There are many potential supersets of having disorganized data on a disk and i would argue that the best fit depends on the type of data and what type of work you could potentially perform on it.

Editing source code for instance is a royal pain on a standard hierarchical file system. I need to use a separate system to keep track of the changes I've made such as CVS or GIT (or a clever IDE program) because the file systems on Linux, MacOS or Windows don't support versioning. Some file systems do, but not these and I can't extend them. While i certainly can see the use of organizing my project into hierarchies i may end up with complicated hierarchy structures just to compensate for the shortcomings of the file system.

Edited 2012-07-01 11:19 UTC

Reply Parent Score: 1

Alfman Member since:
2011-01-28

"Locking yourself into an overly simplistic hierarchical system is a problem too."

But I don't see how supporting a hierarchy necessarily comes at the exclusion of alternate metadata/searching mechanisms? They seem to be complementary.

Of course in existing operating systems, metatags will always be second class citizens, which is unfortunate. But when designing a platform from scratch I think the problem is solvable.


"Part of the problem in this whole discussion is that some people on both sides of the debate think that it's about 'dumbing down' as if people who don't use computers for a living are less smart. They aren't."

Well, I wouldn't have suggested they were, but it was kind of implied when somebody claimed folders were too difficult. I feel that's exaggerated, but even if it is too steep a learning curve, there's no reason new users would *have* to learn about them before they had a need for them anyway. So it seems silly to me to argue "steep learning curves" as a justification for eliminating file folders, as some people have.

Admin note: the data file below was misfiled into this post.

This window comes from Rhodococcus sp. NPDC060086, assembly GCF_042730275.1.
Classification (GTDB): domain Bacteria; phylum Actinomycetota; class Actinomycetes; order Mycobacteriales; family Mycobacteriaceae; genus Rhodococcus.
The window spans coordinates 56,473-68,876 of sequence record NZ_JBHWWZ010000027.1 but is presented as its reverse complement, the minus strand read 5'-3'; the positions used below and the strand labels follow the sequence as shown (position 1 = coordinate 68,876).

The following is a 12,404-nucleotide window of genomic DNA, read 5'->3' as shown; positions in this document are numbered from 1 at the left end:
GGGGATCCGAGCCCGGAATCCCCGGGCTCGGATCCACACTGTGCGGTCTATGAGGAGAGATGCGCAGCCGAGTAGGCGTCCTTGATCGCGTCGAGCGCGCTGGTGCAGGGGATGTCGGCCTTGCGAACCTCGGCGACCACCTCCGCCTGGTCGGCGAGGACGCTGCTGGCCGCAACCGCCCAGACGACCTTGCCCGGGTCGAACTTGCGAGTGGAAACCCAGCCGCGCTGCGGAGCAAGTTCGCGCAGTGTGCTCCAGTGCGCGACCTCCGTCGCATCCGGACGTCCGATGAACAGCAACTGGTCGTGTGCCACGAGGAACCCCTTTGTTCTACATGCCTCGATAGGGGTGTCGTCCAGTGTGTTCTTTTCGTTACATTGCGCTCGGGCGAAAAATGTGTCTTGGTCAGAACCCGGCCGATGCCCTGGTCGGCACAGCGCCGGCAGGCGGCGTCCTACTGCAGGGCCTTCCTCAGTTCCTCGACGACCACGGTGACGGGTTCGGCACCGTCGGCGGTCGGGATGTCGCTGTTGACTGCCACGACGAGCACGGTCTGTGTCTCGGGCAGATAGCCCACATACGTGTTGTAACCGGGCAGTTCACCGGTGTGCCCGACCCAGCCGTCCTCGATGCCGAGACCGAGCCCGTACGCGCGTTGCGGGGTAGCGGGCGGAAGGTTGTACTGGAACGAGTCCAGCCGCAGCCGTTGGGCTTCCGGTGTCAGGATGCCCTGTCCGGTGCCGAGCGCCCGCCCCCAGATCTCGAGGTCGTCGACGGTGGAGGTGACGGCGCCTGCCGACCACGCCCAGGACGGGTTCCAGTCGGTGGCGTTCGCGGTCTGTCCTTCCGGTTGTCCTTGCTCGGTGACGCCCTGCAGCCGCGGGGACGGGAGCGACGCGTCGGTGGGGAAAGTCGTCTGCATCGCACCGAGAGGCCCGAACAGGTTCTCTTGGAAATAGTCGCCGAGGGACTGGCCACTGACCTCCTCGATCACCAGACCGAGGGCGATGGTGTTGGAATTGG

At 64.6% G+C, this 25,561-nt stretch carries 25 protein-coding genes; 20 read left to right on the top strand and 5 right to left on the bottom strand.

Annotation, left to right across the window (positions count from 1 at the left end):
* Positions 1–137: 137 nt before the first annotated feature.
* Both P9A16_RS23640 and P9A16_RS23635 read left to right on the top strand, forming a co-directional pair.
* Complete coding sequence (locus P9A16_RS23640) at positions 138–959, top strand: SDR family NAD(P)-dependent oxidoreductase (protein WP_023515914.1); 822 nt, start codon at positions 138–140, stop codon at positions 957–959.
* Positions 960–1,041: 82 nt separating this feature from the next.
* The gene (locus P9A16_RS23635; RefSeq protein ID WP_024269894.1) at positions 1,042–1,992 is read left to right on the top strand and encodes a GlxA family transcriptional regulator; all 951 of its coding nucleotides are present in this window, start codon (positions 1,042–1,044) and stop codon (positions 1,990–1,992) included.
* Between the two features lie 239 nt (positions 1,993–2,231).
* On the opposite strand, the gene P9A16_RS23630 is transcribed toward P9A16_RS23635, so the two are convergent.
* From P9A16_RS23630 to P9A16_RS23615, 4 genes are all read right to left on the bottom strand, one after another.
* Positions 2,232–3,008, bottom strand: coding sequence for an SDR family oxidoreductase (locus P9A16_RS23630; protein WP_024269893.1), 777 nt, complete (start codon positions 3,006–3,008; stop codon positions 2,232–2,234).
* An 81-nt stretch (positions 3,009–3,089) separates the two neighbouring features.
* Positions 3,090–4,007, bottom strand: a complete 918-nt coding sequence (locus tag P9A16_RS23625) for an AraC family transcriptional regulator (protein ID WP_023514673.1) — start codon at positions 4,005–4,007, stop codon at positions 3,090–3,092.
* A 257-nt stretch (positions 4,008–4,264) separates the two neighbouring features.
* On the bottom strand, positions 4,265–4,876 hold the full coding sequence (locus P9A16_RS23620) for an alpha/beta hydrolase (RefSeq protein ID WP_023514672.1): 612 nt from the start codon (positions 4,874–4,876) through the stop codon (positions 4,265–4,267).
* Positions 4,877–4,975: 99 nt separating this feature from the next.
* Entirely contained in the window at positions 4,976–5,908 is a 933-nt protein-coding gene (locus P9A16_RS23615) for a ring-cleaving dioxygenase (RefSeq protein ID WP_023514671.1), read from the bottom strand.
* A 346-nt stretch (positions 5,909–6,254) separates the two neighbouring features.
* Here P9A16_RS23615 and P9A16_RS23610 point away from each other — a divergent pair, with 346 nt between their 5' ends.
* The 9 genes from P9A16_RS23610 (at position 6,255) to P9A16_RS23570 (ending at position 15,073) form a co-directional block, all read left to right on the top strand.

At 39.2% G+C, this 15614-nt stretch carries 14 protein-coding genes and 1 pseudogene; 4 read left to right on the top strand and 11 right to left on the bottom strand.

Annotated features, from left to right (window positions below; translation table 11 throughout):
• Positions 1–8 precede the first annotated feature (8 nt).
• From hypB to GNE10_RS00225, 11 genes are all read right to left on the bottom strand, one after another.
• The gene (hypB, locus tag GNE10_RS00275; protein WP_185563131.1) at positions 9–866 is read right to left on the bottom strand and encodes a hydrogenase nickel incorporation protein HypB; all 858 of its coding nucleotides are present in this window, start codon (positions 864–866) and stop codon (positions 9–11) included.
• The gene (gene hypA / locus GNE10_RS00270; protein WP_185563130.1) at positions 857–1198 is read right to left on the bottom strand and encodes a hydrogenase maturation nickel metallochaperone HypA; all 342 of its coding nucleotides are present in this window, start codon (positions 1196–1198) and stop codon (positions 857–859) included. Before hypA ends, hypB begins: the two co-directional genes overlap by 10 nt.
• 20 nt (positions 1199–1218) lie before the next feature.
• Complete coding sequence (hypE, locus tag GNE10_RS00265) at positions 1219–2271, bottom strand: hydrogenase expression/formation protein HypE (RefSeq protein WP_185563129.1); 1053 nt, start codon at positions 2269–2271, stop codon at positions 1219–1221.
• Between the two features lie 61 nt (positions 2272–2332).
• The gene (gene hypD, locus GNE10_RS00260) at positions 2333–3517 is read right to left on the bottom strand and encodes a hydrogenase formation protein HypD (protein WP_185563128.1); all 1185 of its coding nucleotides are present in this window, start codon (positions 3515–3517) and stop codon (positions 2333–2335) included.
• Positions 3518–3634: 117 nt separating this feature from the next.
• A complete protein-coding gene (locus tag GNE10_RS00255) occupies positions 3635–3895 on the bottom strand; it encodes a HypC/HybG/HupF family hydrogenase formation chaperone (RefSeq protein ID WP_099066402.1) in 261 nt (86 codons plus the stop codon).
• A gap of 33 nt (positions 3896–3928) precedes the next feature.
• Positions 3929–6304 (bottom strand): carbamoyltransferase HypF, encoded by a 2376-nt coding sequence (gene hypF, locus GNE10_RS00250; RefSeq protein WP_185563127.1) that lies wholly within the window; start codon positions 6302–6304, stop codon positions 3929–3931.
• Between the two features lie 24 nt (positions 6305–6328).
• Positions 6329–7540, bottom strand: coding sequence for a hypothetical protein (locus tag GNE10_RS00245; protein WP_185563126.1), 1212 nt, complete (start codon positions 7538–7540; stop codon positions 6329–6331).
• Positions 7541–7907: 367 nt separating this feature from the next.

"Editing source code for instance is a royal pain on a standard hierarchical file system. I need to use a separate system to keep track of the changes I've made such as CVS or GIT...While i certainly can see the use of organizing my project into hierarchies i may end up with complicated hierarchy structures just to compensate for the shortcomings of the file system."

Who hasn't been there?

However this same problem would happen under a tagging system which lacked versioning as well. The solution is obviously to incorporate versioning.

Q: How do you work with large multi-source projects on a platform that doesn't expose any kind of a file hierarchy?

The trouble with transparent/automatic versioning is garbage collection - when to delete old copies. For source code it's not a big deal, but with photos & video...it can quickly escalate resources. It could be configured differently in each application, but that's inconsistent. What are your thoughts?

Reply Parent Score: 2

poladark Member since:
2009-07-15

However this same problem would happen under a tagging system which lacked versioning as well. The solution is obviously to incorporate versioning.

Absolutely, but part of of the problem is also that we won't know in advance what kind of user scenarios might appear in the future. What we need is something that is completely extensible in every possible way.

Q: How do you work with large multi-source projects on a platform that doesn't expose any kind of a file hierarchy?

You could complement or replace the file hierarchy by a basic project hierarchy. That may seem like splitting hairs but it might make things more easily managed. I won't deny that software is developed in hierarchies to some extent and that there may be a benefit in that.

The trouble with transparent/automatic versioning is garbage collection - when to delete old copies. For source code it's not a big deal, but with photos & video...it can quickly escalate resources. It could be configured differently in each application, but that's inconsistent. What are your thoughts?

People keep saying that this is a problem but in reality on systems like OpenVMS it very seldom is. OpenVMS doesn't have an automatic mechanism for doing a "purge" of old versions (at least that i know of) but a couple of solutions could be used. (I usually just ran a scheduled job to back up old versions of important stuff and just purged the rest.) With a more flexible tagging system however you could specify purges of old versions depending on the type of file you were dealing with.

Reply Parent Score: 1